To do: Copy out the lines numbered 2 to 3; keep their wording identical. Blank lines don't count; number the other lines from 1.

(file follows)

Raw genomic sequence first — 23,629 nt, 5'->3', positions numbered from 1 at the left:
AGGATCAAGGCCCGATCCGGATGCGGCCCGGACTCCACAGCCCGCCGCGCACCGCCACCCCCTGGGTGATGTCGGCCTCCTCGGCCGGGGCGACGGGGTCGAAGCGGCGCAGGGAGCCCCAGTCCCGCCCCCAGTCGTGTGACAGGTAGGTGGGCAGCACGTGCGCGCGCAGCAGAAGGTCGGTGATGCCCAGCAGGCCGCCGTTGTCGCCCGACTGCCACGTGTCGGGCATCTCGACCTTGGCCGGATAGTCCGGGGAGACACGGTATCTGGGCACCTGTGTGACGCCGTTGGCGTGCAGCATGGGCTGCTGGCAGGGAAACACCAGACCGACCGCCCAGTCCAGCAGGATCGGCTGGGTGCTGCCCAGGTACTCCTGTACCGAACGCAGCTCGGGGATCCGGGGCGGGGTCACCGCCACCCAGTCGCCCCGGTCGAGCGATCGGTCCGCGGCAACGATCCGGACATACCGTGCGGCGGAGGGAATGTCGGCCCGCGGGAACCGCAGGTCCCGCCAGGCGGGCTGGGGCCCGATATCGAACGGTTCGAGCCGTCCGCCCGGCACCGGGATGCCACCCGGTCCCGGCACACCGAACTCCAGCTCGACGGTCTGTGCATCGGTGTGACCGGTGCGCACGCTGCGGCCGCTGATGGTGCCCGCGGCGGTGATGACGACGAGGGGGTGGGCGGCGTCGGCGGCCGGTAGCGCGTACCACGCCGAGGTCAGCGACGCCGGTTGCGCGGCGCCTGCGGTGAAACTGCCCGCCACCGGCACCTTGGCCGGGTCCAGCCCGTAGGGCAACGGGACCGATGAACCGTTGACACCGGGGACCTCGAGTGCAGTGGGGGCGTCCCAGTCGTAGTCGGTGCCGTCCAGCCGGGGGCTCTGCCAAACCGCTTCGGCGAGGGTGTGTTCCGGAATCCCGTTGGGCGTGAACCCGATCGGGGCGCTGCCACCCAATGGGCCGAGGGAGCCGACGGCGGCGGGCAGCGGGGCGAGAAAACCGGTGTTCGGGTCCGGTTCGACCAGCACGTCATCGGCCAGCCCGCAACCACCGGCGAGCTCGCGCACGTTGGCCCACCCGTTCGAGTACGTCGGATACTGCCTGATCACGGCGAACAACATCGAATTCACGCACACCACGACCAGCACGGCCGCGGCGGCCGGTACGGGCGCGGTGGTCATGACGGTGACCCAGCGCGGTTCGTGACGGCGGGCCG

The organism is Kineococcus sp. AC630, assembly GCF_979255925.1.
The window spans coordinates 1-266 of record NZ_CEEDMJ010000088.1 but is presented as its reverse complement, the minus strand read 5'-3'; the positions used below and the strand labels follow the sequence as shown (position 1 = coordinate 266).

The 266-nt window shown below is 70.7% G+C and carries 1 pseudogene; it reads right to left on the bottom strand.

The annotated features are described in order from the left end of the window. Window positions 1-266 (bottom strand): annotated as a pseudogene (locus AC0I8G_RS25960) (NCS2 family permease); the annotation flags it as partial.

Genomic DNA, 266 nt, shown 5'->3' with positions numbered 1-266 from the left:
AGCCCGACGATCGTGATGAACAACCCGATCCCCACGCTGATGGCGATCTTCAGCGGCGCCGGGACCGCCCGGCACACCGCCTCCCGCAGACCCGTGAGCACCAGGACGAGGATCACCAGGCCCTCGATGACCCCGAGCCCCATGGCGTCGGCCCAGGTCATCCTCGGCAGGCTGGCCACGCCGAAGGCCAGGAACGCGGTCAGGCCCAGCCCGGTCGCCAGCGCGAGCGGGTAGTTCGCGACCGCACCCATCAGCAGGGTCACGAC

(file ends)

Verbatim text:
AGGATCAAGGCCCGATCCGGATGCGGCCCGGACTCCACAGCCCGCCGCGCACCGCCACCCCCTGGGTGATGTCGGCCTCCTCGGCCGGGGCGACGGGGTCGAAGCGGCGCAGGGAGCCCCAGTCCCGCCCCCAGTCGTGTGACAGGTAGGTGGGCAGCACGTGCGCGCGCAGCAGAAGGTCGGTGATGCCCAGCAGGCCGCCGTTGTCGCCCGACTGCCACGTGTCGGGCATCTCGACCTTGGCCGGATAGTCCGGGGAGACACGGTATCTGGGCACCTGTGTGACGCCGTTGGCGTGCAGCATGGGCTGCTGGCAGGGAAACACCAGACCGACCGCCCAGTCCAGCAGGATCGGCTGGGTGCTGCCCAGGTACTCCTGTACCGAACGCAGCTCGGGGATCCGGGGCGGGGTCACCGCCACCCAGTCGCCCCGGTCGAGCGATCGGTCCGCGGCAACGATCCGGACATACCGTGCGGCGGAGGGAATGTCGGCCCGCGGGAACCGCAGGTCCCGCCAGGCGGGCTGGGGCCCGATATCGAACGGTTCGAGCCGTCCGCCCGGCACCGGGATGCCACCCGGTCCCGGCACACCGAACTCCAGCTCGACGGTCTGTGCATCGGTGTGACCGGTGCGCACGCTGCGGCCGCTGATGGTGCCCGCGGCGGTGATGACGACGAGGGGGTGGGCGGCGTCGGCGGCCGGTAGCGCGTACCACGCCGAGGTCAGCGACGCCGGTTGCGCGGCGCCTGCGGTGAAACTGCCCGCCACCGGCACCTTGGCCGGGTCCAGCCCGTAGGGCAACGGGACCGATGAACCGTTGACACCGGGGACCTCGAGTGCAGTGGGGGCGTCCCAGTCGTAGTCGGTGCCGTCCAGCCGGGGGCTCTGCCAAACCGCTTCGGCGAGGGTGTGTTCCGGAATCCCGTTGGGCGTGAACCCGATCGGGGCGCTGCCACCCAATGGGCCGAGGGAGCCGACGGCGGCGGGCAGCGGGGCGAGAAAACCGGTGTTCGGGTCCGGTTCGACCAGCACGTCATCGGCCAGCCCGCAACCACCGGCGAGCTCGCGCACGTTGGCCCACCCGTTCGAGTACGTCGGATACTGCCTGATCACGGCGAACAACATCGAATTCACGCACACCACGACCAGCACGGCCGCGGCGGCCGGTACGGGCGCGGTGGTCATGACGGTGACCCAGCGCGGTTCGTGACGGCGGGCCG

The organism is Kineococcus sp. AC630, assembly GCF_979255925.1.